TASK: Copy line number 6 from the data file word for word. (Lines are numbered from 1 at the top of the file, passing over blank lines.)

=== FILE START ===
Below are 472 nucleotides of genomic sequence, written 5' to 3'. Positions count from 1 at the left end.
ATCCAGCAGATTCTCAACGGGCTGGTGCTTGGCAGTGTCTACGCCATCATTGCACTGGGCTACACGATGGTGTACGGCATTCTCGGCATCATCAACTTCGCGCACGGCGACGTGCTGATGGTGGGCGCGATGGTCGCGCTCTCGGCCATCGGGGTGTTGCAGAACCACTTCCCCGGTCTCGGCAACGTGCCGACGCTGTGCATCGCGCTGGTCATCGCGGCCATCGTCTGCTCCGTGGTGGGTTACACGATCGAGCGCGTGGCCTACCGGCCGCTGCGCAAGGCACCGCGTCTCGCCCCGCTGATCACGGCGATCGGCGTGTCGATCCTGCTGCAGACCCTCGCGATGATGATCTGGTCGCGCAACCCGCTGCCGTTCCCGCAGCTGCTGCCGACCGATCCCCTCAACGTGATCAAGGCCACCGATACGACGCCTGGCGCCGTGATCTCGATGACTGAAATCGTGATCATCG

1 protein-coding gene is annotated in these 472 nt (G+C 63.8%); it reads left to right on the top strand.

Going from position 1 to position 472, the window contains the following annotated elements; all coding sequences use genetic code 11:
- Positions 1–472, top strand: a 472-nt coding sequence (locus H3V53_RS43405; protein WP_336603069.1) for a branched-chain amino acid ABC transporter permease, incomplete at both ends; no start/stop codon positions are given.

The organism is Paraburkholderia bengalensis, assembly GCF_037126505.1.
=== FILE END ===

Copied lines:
The organism is Paraburkholderia bengalensis, assembly GCF_037126505.1.